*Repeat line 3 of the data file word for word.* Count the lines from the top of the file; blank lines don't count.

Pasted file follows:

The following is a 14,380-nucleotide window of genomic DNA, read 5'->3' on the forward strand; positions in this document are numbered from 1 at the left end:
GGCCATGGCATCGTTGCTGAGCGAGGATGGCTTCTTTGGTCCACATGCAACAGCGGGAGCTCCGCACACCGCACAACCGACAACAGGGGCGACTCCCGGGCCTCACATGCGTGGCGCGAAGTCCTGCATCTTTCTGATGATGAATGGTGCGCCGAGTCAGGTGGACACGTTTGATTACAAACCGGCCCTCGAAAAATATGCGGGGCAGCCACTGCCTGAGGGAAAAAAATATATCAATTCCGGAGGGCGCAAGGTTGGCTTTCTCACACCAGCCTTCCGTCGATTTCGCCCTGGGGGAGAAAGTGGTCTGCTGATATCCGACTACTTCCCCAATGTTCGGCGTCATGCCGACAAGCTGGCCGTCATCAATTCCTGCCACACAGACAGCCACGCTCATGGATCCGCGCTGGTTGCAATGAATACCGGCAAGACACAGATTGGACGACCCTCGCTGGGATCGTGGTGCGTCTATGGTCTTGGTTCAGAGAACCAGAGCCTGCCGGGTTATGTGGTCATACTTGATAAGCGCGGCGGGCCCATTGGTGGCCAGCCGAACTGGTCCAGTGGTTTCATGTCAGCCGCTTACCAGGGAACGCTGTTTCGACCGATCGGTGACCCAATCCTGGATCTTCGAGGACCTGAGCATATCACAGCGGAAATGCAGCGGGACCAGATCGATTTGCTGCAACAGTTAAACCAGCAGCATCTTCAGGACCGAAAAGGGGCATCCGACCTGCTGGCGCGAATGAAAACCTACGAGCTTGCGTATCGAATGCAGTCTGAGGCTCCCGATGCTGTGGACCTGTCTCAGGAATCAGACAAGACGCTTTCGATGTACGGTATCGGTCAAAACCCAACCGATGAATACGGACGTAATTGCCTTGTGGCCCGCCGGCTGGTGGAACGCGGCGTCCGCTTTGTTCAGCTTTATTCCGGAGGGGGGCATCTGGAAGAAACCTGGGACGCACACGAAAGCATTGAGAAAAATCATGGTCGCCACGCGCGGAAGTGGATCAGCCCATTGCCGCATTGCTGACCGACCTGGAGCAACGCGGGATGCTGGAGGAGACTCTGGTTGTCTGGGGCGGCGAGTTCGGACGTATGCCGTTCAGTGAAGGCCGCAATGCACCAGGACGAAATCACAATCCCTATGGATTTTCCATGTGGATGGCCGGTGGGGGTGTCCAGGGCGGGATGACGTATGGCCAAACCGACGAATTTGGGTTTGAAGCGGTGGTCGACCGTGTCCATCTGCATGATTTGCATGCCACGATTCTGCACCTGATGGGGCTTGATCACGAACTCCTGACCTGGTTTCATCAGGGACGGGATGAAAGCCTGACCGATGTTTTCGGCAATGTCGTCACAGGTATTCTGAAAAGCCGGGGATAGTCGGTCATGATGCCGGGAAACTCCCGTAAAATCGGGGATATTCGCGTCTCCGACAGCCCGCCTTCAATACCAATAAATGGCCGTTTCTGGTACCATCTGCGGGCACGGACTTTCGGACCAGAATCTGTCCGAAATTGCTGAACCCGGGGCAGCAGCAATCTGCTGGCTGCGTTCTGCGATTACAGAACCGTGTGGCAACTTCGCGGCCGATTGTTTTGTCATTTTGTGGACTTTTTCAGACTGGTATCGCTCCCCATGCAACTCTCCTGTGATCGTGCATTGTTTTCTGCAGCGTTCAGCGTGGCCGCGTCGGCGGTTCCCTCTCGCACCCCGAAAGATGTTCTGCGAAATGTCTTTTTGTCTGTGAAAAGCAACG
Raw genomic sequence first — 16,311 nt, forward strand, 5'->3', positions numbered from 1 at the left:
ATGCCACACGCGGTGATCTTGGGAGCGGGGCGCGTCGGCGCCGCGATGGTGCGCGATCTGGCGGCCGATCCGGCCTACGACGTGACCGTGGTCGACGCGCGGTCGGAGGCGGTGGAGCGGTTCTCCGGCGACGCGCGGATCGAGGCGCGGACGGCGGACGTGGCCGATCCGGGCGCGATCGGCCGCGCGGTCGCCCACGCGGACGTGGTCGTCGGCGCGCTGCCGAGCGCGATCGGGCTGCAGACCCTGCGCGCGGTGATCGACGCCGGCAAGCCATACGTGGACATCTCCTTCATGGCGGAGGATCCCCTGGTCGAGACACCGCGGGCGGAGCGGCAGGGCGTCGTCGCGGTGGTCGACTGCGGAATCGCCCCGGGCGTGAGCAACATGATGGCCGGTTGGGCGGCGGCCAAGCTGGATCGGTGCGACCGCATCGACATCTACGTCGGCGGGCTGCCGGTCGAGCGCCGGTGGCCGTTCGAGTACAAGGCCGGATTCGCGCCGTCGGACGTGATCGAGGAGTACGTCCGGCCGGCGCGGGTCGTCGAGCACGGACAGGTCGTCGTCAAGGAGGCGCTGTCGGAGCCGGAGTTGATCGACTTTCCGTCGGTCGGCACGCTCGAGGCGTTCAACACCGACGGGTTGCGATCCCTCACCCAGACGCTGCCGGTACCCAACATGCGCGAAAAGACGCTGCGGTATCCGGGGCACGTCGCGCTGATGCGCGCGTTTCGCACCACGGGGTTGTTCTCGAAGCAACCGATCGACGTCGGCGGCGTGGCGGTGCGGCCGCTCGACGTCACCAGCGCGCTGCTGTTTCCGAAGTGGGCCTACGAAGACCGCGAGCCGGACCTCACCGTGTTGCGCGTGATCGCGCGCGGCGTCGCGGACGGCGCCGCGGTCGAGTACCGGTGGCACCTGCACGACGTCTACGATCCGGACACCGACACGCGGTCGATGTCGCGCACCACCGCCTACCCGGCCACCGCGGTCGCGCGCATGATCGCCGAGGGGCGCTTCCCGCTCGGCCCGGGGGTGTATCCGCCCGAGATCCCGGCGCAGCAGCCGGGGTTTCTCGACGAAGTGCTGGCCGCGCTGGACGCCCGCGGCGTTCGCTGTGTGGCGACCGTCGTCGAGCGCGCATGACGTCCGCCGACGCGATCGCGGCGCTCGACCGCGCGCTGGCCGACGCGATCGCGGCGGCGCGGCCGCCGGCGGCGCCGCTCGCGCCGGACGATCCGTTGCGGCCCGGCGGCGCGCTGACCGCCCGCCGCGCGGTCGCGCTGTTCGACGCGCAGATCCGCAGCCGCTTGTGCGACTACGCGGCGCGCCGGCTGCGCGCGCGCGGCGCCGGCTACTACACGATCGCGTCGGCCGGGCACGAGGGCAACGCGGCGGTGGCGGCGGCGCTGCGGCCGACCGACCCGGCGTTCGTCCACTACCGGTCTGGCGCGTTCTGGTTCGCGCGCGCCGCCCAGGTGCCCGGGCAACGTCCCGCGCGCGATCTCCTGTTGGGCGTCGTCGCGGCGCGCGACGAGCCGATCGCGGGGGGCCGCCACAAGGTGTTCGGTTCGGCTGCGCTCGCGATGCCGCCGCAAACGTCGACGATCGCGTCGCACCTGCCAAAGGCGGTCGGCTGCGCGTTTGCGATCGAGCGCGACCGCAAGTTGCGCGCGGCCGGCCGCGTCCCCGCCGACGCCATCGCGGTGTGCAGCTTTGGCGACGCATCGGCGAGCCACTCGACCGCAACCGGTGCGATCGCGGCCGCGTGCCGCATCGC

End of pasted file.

Raw genomic sequence first — 16,311 nt, forward strand, 5'->3', positions numbered from 1 at the left: